With Dan Orlovsky Out, Detroit Needs Depth At The Quarterback Position
Welcome to this years draft overview series. In this series I take a look at five possible options at each position that Detroit could end up taking in this years NFL draft. The first position we are looking at is the quarterback position.
Matt Stafford had another great year in the NFL, as he was an early MVP candidate before the finger injury hurt his play and caused him to fall out of the race. Behind him was Dan Orlovsky, who said in a radio interview that the team was looking at Jake Rudock as the backup for the future, so his time in Detroit was done. Dan has a great quarterback mind but his mind couldn’t put up the production. Jake Rudock surprised many with his preseason play and while he wouldn’t make the 53 man roster, he would stay on the practice squad and eventually get called up to the main roster as the season played on. Detroit hasn’t talked to a free agent quarterback as of today, so if they want depth behind Rudock, they will have to look at the draft.
1. Josh Dobbs (Tennessee)
Dobbs had the best year of his career at Tennessee as he was on his way out. His draft stock was certainly helped with his 2016 performance. In his four years at Tennessee, Dobbs threw for 7,138 yards, completing 61.5% of his passes, along with throwing 53 touchdowns and 29 interceptions. Dobbs can also get the job done with his legs, running for 2,160 yards and 32 touchdowns.
Watching Dobbs play, he knows when pressure is coming near him and can get the ball away quickly to avoid the sack. Like Stafford, he can use his feet to extend plays and escape tough situations. His footwork needs some work though as some of his throws are unbalanced and it affects his accuracy. Dobbs also makes poor decisions, so he might need to learn when to just take the sack instead of throwing it into coverage.
Dobbs is the only quarterback on this list that could compete for the backup position and if Detroit wants a better rookie to compete with Rudock, they will have to take Dobbs in the fourth or fifth round.
2. Cooper Rush (Central Michigan)
Now if Detroit is looking for a third string quarterback for strict depth purposes, this is where the line starts. Cooper Rush was breaking records at Central Michigan and he did well in his four years, throwing for 12,891 yards on a 62% completion percentage, along with throwing for 90 touchdowns and 55 interceptions.
Rush was healthy at CMU, missing only three games in his career. When it comes to the line of scrimmage, he looks to make adjustments instead of asking the sideline what to do. He is slow in the pocket and he has small hands, which can affect his power and accuracy. His arm strength is questionable as well as some balls are easy pickings for defenders. Rush does do well in leading receivers and his pocket poise is impressive. He can also make a quick move up, left, or right to avoid pressure in the pocket to gain an extra second or two.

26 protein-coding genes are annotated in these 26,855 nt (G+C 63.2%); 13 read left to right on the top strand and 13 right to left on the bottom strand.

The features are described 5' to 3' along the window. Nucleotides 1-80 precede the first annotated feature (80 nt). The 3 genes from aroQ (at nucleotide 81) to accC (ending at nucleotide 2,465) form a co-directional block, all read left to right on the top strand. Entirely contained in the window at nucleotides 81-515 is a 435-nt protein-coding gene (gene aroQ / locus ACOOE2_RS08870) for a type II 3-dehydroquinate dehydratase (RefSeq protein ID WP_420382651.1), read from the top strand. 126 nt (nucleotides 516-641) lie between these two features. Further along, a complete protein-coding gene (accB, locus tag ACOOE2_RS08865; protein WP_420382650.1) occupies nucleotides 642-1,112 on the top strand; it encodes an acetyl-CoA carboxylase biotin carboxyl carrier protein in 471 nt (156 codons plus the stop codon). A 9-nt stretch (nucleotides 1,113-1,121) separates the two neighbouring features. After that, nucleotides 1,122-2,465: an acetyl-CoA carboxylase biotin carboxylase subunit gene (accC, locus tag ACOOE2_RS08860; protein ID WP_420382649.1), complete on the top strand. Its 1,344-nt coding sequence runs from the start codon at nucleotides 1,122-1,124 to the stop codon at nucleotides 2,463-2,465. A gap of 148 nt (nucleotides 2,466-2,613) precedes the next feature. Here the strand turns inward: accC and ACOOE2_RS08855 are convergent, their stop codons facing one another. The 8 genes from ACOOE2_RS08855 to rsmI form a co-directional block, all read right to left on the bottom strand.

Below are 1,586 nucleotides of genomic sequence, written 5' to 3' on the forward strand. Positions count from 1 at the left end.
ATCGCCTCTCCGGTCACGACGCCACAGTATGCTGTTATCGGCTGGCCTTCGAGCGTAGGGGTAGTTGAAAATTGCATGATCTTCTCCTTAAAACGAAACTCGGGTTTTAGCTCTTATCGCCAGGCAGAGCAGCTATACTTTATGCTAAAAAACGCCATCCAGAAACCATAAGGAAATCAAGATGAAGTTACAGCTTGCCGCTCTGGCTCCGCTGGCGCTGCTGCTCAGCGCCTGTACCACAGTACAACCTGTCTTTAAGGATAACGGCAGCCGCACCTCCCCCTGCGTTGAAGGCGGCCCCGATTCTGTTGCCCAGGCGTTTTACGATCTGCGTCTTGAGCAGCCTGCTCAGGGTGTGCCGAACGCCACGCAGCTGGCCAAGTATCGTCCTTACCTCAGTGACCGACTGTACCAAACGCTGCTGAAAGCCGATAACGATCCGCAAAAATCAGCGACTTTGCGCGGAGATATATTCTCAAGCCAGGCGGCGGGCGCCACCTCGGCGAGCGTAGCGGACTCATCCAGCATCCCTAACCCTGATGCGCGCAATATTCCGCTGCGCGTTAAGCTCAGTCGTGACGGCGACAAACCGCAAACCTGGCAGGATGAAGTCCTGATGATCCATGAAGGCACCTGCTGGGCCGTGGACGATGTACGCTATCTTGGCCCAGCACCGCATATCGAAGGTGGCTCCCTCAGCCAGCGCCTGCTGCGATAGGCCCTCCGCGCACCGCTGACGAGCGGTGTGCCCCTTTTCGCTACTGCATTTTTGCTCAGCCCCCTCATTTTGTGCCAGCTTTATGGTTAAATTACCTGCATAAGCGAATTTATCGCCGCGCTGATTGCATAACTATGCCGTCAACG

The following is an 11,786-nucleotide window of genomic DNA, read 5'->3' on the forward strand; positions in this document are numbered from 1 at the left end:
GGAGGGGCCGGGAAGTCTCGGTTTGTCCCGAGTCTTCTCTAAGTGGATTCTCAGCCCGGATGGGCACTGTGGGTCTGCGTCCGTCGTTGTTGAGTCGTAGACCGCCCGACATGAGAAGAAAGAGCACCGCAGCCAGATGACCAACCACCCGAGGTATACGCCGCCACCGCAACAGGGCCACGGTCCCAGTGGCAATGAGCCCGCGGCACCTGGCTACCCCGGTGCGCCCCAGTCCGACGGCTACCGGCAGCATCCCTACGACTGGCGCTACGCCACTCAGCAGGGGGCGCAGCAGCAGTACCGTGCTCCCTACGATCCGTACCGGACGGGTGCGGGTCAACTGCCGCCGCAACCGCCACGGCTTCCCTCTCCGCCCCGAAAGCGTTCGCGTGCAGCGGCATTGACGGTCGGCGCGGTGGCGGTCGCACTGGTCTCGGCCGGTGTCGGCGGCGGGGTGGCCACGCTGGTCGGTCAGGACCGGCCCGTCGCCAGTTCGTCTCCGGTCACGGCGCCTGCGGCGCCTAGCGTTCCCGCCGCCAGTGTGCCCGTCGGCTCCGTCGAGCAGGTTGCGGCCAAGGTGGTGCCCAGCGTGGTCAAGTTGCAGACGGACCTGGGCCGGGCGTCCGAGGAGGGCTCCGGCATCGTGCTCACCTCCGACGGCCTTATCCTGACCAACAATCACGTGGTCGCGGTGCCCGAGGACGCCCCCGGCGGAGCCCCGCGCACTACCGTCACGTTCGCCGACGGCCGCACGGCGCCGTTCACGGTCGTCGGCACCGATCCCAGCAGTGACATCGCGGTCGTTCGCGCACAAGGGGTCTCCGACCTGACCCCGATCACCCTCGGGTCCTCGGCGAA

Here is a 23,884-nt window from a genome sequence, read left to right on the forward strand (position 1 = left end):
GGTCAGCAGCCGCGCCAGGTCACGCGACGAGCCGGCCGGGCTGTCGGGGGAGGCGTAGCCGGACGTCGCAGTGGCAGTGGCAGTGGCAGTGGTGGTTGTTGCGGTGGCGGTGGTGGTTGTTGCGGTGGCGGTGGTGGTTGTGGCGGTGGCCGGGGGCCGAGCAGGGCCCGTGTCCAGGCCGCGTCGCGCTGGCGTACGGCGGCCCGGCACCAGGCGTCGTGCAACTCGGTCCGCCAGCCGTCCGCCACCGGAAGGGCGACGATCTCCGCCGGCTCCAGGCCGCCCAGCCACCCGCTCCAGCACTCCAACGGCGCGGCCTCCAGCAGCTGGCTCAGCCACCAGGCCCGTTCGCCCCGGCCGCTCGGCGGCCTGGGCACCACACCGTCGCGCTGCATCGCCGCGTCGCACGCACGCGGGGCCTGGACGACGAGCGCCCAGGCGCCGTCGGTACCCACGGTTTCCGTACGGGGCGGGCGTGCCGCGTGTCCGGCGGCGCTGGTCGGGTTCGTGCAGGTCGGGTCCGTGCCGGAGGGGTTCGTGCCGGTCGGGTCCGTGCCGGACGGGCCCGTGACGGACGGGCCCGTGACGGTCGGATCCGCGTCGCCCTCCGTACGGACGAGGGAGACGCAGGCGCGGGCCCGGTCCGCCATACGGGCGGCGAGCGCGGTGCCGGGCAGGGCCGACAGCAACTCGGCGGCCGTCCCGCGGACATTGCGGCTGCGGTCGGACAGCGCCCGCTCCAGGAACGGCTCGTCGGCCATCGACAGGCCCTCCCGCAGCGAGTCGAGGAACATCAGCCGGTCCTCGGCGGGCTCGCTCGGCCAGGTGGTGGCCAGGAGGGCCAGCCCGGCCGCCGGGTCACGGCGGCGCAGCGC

Cooper Rush will need some work and is a sixth round pick at best.
3. Seth Russell (Baylor)
Unlike most candidates on this list, Russell hasn’t had much playing time, missing many games due to multiple injuries. That is Russell’s big problem – staying healthy. He was only able to put up 5,461 yards, with a 56.9% completion percentage, throwing for 60 touchdowns and 18 interceptions. He can use his legs if he needs to, getting 1,240 rushing yards and 20 touchdowns.
Russell is athletic and has an arm that is strong and can release the ball quickly. He tends to stick to his first target and follows him with his eyes, asking for defenders to intercept the ball. He doesn’t always step into his throws, which asks for trouble all around. Russell is known for being tough, coming back from a vertebrae and neck injury.
Russell is another sixth round option for Detroit.
4. Mitch Leidner (Minnesota)
Coming into the 2016 college football season, Leidner was seen as one of the best quarterbacks in this draft class. When all the games were said and done, Leider may be lucky to even get drafted. While his numbers are average, his poor 2016 season hurt his draft stock immensely. Leidner ended with 7,287 yards, a 56.4% completion percentage, throwing 36 touchdowns and 32 interceptions. Like Russell, he can do some work with his feet too, running for 1,495 yards and 33 touchdowns.
Leidner has the size and hands of an NFL quarterback, and knows how to roll out either side with his shoulder squared up. He has a nice touch on deep passes but his intermediate passes were not accurate. Like Russell, he tends to stare down his targets and at times he doesn’t test the safeties when he could get a complete pass. Leidner does get rid of the ball instead of taking the sack, showing he doesn’t want to give the defense anymore of an advantage.
A lot of hype for Leidner has had him start as a first round pick, now he is a seventh rounder.
5. C.J. Beathard (Iowa)
While Russell lost playing time due to injuries, C.J. Beathard didn’t become the solid starter until his junior year. Beathard only had 5,562 yards, with a 58.1% completion percentage, along with 40 touchdowns and 19 interceptions.
Beathard, like Leidner, squares his shoulders when having to roll out. When it comes to footwork, Beathard has it down. Pocket presence on the other hand, needs work as he can’t tell when the pocket is collapsing. He drops back deep in some plays and doesn’t climb up to get closer and feel safer. His arm power is impressive though and he has the screen game tuned well.
Beathard could be taken in the seventh round, but if not Detroit could take him as a undrafted free agent.